Spatial inference for nonlattice data using Markov Random fields
(2004) Abstract
 This thesis deals with how computationally effective lattice models could be used for inference of data with a continuous spatial index. The fundamental idea is to approximate a Gaussian field with a Gaussian Markov random field (GMRF) on a lattice. Using a bilinear interpolation at nonlattice locations we get a reasonable model also at nonlattice locations. We can thus exploit the computational benefits of a lattice model even for data with continuous spatial index.
In Paper A, a GMRF model is used in a Bayesian approach for prediction of a spatial random field. A hierarchical parametric model is setup, and inference is made by Markov Chain Monte Carlo simulations. In this way we obtain predictors and estimated... (More)  This thesis deals with how computationally effective lattice models could be used for inference of data with a continuous spatial index. The fundamental idea is to approximate a Gaussian field with a Gaussian Markov random field (GMRF) on a lattice. Using a bilinear interpolation at nonlattice locations we get a reasonable model also at nonlattice locations. We can thus exploit the computational benefits of a lattice model even for data with continuous spatial index.
In Paper A, a GMRF model is used in a Bayesian approach for prediction of a spatial random field. A hierarchical parametric model is setup, and inference is made by Markov Chain Monte Carlo simulations. In this way we obtain predictors and estimated prediction uncertainties as well as estimates of model parameters. The spatial correlation is modelled as a GMRF on a lattice which is interpolated between lattice points. The methods are tested on a data set of Calcium content in forest soils of southern Sweden.
In Paper B, we develop a methodology for kriging large data sets. By approximating a full Gaussian model with an interpolated GMRF the kriging weights can be calculated with less computation. For n observations and a full model, calculation of the kriging weights requires inversion of an n x n covariance matrix. Approximating the model with a GMRF defined on an N x N lattice, the computations can be reduced to inversion of an NxN band limited matrix. For large data sets the full
n x n matrix might not be possible to invert, and the GMRF approximation is then not only time saving, but is what makes it possible to perform kriging with the full data set. (Less)
Please use this url to cite or link to this publication:
http://lup.lub.lu.se/record/753396
 author
 Werner Hartman, Linda ^{LU}
 supervisor

 Ola Hössjer ^{LU}
 organization
 publishing date
 2004
 type
 Thesis
 publication status
 published
 subject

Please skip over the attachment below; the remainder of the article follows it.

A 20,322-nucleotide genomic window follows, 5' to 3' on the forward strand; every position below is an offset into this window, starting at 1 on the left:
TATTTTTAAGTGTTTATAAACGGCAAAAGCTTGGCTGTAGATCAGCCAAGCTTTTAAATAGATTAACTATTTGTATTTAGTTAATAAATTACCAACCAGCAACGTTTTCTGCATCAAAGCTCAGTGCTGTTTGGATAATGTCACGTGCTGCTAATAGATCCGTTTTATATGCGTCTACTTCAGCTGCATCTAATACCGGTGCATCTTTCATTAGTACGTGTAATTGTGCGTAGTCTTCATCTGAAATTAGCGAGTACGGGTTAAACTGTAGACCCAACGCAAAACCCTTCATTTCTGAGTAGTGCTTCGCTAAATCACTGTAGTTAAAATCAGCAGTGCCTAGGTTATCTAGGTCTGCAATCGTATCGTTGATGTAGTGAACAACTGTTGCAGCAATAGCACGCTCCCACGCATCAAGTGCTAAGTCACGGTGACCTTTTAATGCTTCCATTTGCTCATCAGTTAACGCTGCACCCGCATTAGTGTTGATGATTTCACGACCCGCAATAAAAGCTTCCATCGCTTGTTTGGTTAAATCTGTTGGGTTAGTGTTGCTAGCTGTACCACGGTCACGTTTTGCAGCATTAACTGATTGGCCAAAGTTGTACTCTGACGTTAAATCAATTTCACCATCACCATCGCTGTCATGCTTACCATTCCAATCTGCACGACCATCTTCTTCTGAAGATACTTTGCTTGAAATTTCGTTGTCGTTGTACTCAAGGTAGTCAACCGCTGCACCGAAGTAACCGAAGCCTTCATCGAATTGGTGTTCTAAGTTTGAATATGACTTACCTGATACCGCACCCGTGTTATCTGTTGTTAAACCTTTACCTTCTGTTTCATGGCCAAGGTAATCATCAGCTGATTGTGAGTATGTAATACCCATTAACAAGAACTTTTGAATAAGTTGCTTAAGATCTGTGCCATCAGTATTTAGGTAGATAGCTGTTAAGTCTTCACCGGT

language
 English
 LU publication?
 yes
 id
 e433ca170fb349cda4d9e9933530c9b6 (old id 753396)
 date added to LUP
 20080104 14:20:26
 date last changed
 20160919 08:45:19
@misc{e433ca170fb349cda4d9e9933530c9b6, abstract = {This thesis deals with how computationally effective lattice models could be used for inference of data with a continuous spatial index. The fundamental idea is to approximate a Gaussian field with a Gaussian Markov random field (GMRF) on a lattice. Using a bilinear interpolation at nonlattice locations we get a reasonable model also at nonlattice locations. We can thus exploit the computational benefits of a lattice model even for data with continuous spatial index.<br/><br> <br/><br> In Paper A, a GMRF model is used in a Bayesian approach for prediction of a spatial random field. A hierarchical parametric model is setup, and inference is made by Markov Chain Monte Carlo simulations. In this way we obtain predictors and estimated prediction uncertainties as well as estimates of model parameters. The spatial correlation is modelled as a GMRF on a lattice which is interpolated between lattice points. The methods are tested on a data set of Calcium content in forest soils of southern Sweden.<br/><br> <br/><br> In Paper B, we develop a methodology for kriging large data sets. By approximating a full Gaussian model with an interpolated GMRF the kriging weights can be calculated with less computation. For n observations and a full model, calculation of the kriging weights requires inversion of an n x n covariance matrix. Approximating the model with a GMRF defined on an N x N lattice, the computations can be reduced to inversion of an NxN band limited matrix. For large data sets the full <br/><br> n x n matrix might not be possible to invert, and the GMRF approximation is then not only time saving, but is what makes it possible to perform kriging with the full data set.}, author = {Werner Hartman, Linda}, language = {eng}, note = {Licentiate Thesis}, title = {Spatial inference for nonlattice data using Markov Random fields}, year = {2004}, }